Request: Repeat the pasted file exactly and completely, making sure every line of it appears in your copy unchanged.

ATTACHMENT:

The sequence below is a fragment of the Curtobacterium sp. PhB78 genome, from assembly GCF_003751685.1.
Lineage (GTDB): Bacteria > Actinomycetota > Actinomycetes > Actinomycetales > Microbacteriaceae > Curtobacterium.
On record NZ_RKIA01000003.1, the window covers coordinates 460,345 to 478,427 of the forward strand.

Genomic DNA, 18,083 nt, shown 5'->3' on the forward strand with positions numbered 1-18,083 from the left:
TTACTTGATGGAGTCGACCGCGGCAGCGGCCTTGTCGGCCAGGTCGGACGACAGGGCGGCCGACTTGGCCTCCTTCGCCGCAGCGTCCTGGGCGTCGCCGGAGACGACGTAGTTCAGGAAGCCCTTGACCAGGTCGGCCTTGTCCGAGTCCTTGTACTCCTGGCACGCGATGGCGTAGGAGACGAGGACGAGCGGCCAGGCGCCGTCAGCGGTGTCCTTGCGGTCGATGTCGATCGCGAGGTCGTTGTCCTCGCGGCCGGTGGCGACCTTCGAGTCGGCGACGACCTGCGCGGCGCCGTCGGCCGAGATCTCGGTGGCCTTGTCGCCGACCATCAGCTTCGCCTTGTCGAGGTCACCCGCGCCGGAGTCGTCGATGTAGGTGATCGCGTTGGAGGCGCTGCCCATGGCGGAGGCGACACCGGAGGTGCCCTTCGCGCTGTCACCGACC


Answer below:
The sequence below is a fragment of the Curtobacterium sp. PhB78 genome, from assembly GCF_003751685.1.
Lineage (GTDB): Bacteria > Actinomycetota > Actinomycetes > Actinomycetales > Microbacteriaceae > Curtobacterium.
On record NZ_RKIA01000003.1, the window covers coordinates 460,345 to 478,427 of the forward strand.

Genomic DNA, 18,083 nt, shown 5'->3' on the forward strand with positions numbered 1-18,083 from the left:
TTACTTGATGGAGTCGACCGCGGCAGCGGCCTTGTCGGCCAGGTCGGACGACAGGGCGGCCGACTTGGCCTCCTTCGCCGCAGCGTCCTGGGCGTCGCCGGAGACGACGTAGTTCAGGAAGCCCTTGACCAGGTCGGCCTTGTCCGAGTCCTTGTACTCCTGGCACGCGATGGCGTAGGAGACGAGGACGAGCGGCCAGGCGCCGTCAGCGGTGTCCTTGCGGTCGATGTCGATCGCGAGGTCGTTGTCCTCGCGGCCGGTGGCGACCTTCGAGTCGGCGACGACCTGCGCGGCGCCGTCGGCCGAGATCTCGGTGGCCTTGTCGCCGACCATCAGCTTCGCCTTGTCGAGGTCACCCGCGCCGGAGTCGTCGATGTAGGTGATCGCGTTGGAGGCGCTGCCCATGGCGGAGGCGACACCGGAGGTGCCCTTCGCGCTGTCACCGACC